Kukla's Korner Hockey
from Kevin McGran of the Toronto Star,
There will be no Ukrainian team in the KHL next season as the hockey world begins to wonder about the effects of a long-term conflict between Russia and Ukraine.
Donbass Donetsk — Ukraine’s only entry in the KHL — is on sabbatical for one season, a decision reached in June after the team’s arena was sacked, looted and set afire in May.
While most believe hockey will carry on as usual — or at least with blinders on — there is a belief that should tensions worsen, the KHL will suffer in terms of the level of play and from U.S. economic sanctions.
So far there has been no mass migration from the KHL, but it’s worth noting that the league’s signing season occurred largely before the current escalation that includes the downing of a passenger jet in Ukraine.
“I don’t anticipate that as a cause and effect at this point,” said NHL deputy commissioner Bill Daly when asked about the possibility players would leave Russia. “I assume if the conflict is prolonged and/or worsens that may change, but I think it’s a fairly remote consideration for most players right now.”
from Adam Steiss of IIHF.com,
The Korea Ice Hockey Association has announced Jim Paek as the new head coach of the men’s national team. Paek was the first Korean-born player to play in the National Hockey League. He was drafted by the Pittsburgh Penguins in the ninth round, 170th overall, in the 1985 NHL Entry Draft.
A two-time Stanley Cup champion with the Penguins, Paek was also named as a Program Director of the national team team along with his new head coaching duties. The former defenceman will replace Byoen Sun-Wook, who coached the team for three years but resigned after Korea was relegated at the 2014 IIHF World Championship Division I Group A.
Paek will be counted on to guide Korea as it looks to gain qualification to the 2018 Winter Olympics, set to be held on home soil in PyeongChang.
“The idea of coaching the National Team in the Olympics is one of my dreams. I've always wanted to help develop Korean hockey. I've returned to Korea many times to run hockey schools and coached Korean teams travelling to Canada. What a great opportunity I have now.”
Update: MLive's Peter J. Wallner confirms:
from Greg Johnson of NCAA.com,
• Goals may be reviewed to determine if they are scored before a penalty occurred.
• If an offsides or too many men on the ice penalty is missed and a goal is scored, the play may be reviewed if the puck remains in the offensive zone after the missed infraction. If the puck leaves the attacking zone, the offsides or too many men on the ice penalty is no longer reviewable.This replaces the previous wording that only allowed a review if the missed play directly led to a goal.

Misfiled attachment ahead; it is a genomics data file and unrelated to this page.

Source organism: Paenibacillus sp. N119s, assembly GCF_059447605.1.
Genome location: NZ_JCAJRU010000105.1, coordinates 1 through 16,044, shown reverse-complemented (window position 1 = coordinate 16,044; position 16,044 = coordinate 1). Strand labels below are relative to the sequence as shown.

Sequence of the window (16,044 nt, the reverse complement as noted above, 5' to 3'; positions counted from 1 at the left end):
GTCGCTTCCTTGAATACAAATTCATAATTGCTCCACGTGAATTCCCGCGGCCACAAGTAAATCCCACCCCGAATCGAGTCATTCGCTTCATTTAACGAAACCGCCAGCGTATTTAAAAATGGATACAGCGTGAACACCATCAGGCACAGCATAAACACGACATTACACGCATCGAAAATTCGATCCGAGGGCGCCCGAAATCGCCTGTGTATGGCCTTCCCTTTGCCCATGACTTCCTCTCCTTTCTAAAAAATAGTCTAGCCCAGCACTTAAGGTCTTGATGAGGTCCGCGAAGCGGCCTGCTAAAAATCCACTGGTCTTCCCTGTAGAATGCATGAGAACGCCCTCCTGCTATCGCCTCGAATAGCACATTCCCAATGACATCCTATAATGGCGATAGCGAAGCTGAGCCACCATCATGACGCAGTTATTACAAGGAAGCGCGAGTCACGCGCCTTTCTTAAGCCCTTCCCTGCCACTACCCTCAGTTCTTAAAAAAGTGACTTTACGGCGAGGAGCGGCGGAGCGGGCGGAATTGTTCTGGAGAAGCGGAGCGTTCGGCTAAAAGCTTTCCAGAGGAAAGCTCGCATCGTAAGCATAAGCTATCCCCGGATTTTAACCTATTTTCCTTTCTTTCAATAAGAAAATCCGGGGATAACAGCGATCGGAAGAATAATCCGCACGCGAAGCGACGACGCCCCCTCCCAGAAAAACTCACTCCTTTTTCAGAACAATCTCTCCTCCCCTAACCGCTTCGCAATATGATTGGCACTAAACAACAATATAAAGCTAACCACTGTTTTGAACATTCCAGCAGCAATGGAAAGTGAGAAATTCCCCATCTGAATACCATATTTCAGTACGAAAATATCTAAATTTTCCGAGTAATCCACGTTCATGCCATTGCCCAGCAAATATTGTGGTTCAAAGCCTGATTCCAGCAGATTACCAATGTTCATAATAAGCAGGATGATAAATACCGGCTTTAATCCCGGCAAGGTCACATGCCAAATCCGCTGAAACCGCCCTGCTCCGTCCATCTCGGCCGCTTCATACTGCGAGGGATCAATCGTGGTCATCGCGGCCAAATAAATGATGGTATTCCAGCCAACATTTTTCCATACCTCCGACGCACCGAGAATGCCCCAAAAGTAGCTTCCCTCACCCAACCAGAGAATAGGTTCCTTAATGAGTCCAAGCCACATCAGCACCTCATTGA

• It was clarified that the video used for replays may come from any source that is available to the game officials. Previously, the video used was required to come from a television broadcast.
Other proposals approved by the panel include:
Major penalty for interference: To assist officials in properly penalizing significant contact – particularly blindside hits – that is not to the head or neck area, the panel approved the addition of a major penalty for interference.
ST. LOUIS – St. Louis Blues President of Hockey Operations and General Manager Doug Armstrong announced today that forward Vladimir Sobotka has been awarded a one-year contract through arbitration.
Sobotka will play the for Avangard Omsk in the KHL for the 2014-15 season. The terms of his arbitration contract will be enforced when Sobotka returns to the NHL.
“We are looking forward to having Vladimir in a Blues uniform when he returns to the NHL,” said Armstrong. “We wish him the best of luck in the upcoming season.”
from Dan Marrazza of Sports Illustrated,
SI: How did you end up in Poland?
Danton: The team had been interested [in me] the last couple of years. One agent who deals with that league approached me and asked if I would be interested. I jumped at the opportunity because I had to get out of Kazakhstan.
SI: Your criminal background is pretty well documented. How familiar are European fans and players with it? Do they try to antagonize you based on your past?